There was no denying it. It was Gay Day. We would find out later that there was a Gay Pride march in St. Louis that weekend, and this day was unofficially chosen to be the Six Flags trip for everyone. I don’t think Six Flags officially endorsed it, but they had to have known about it, because many of the ride operators were obviously homosexual. Like the gay guy who kept taking the announcement microphone at The Boss and kept warning the girls over and over to secure their tube tops. It was funny the first time. Not so funny the 10th time.

The most uncomfortable moment of the day came when the six of us went on Thunder River. We shared our boat with three lesbians and a gay guy. Two lesbians, who I think were the only official couple in this quartet, were very very overweight, and they were unable to sit together because each pair of seats has one seatbelt, and the seatbelt wouldn’t fit over the two of them, so one of them moved to sit by the other lesbian. “Oh, now that you’re sitting next to me, I know I’m going to get wet,” she said, to our horror. The ride was plenty awkward, as the gay guy would not shut up and he wasn’t that funny. At least he wasn’t funny in the way he thought he was funny. The six of us still laughed a lot about him after we were off the ride, believe you me.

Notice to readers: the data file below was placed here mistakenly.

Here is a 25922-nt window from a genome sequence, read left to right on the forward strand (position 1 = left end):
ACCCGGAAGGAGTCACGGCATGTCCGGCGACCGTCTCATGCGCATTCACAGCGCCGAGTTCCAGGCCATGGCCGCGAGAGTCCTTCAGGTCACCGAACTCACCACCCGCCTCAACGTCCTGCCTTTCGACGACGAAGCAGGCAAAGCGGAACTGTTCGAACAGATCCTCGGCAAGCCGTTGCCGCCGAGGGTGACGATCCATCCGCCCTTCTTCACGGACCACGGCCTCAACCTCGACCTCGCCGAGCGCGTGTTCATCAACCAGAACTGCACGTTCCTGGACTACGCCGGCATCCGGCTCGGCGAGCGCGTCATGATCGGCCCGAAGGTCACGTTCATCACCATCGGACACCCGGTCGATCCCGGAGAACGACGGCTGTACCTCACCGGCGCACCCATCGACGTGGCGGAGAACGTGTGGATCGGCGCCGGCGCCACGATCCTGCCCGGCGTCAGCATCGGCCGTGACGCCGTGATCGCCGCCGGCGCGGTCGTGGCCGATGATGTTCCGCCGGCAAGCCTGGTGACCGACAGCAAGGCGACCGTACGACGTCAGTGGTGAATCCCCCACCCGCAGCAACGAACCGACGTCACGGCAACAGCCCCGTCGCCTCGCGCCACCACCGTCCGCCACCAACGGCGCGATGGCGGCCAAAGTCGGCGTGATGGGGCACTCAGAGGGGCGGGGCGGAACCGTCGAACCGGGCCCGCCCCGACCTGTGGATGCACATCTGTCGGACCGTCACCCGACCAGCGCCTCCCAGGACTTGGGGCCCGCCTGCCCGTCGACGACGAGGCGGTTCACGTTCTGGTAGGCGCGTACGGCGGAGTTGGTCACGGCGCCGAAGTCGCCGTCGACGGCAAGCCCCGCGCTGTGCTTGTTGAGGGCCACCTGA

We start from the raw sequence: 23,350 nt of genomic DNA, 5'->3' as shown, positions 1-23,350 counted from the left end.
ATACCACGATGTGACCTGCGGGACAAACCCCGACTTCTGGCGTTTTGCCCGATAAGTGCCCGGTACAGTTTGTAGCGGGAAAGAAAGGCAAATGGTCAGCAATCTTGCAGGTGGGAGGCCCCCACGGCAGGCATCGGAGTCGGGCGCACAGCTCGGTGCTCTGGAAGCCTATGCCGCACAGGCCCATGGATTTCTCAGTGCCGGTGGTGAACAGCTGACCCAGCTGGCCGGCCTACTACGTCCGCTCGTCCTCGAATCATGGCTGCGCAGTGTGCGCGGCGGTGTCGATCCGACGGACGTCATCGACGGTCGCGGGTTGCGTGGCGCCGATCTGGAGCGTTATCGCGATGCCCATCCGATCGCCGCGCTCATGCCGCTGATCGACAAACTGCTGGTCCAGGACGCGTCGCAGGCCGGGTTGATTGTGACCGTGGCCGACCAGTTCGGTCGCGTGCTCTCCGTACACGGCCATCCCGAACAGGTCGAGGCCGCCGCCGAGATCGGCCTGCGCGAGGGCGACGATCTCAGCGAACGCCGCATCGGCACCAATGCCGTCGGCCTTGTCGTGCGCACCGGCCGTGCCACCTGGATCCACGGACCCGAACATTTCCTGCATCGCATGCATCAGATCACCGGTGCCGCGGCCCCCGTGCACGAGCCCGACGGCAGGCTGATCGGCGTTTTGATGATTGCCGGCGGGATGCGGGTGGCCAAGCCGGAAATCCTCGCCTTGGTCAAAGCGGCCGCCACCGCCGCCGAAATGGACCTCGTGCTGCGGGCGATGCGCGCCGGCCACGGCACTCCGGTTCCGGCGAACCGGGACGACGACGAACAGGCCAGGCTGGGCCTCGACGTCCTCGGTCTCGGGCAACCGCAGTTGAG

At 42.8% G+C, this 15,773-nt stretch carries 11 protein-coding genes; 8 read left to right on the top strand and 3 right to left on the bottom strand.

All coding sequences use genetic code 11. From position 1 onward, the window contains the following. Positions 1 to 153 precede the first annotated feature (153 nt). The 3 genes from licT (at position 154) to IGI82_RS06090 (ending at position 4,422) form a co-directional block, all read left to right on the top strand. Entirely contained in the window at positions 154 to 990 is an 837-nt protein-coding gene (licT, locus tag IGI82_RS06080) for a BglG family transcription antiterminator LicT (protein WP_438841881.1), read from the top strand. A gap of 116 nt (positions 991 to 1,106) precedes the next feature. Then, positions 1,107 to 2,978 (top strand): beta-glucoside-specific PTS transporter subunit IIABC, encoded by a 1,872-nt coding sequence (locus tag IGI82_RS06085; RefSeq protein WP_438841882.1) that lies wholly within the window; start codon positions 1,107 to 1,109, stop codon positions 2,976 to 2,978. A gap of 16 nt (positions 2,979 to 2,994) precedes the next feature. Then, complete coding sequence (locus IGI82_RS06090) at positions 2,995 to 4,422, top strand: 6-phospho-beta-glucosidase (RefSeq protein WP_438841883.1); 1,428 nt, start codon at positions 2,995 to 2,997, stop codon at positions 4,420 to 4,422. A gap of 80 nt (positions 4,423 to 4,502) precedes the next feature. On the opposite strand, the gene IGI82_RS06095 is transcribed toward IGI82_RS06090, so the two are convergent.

Towards the end of the day our sextet decided to break up into three pairs so we could all enjoy the last few rides we wanted and not waste time on ones we didn’t want. Well, Steve and Amanda were a couple, so they headed off their way, and Tara and Burta went off buddy-buddy, and Aaron and I went off on our own. Oh, you should have seen the uncomfortable looks we got from the other guests who were just as surprised as we were about what day it was. We joked about holding hands, just to yuck it up, but we didn’t. I actually kind of wish we did. It would have made this story that much funnier.

Remember those kids you went to high school with that you always kind of had that suspicion about? Yeah, me, too. And I saw several of those people there. I also saw some other people there that I didn’t think for a second were gay, because I knew they weren’t, but it was still really cool to just happen to pass by them as they were leaving the Mr. Freeze. A few weeks later I ran into one of them.

“Hey! Kyle! How you been?”

“Hey, Braden. Good.”

“Did you have a good time at Six Flags?”

“Oh, that’s right! Yeah, that was a good day. We got kicked out for flicking off the Log Flume camera.”

“That’s awesome!”

“Oh, and yeah, did you know it was Gay Day?”

“Yeah! That was crazy.”

“Yeah, when we were being escorted out by security, we began to notice it a little, so we asked the security guard and she confirmed it.”

“Wait, when you got kicked out? What time did you get kicked out?”

“Oh, about 5 o’clock.”

“What time did you guys get there?”

“About 10 or so.”

“And you didn’t notice until 5 o’clock?”

“No.”

. . . I guess he was focused on his good time.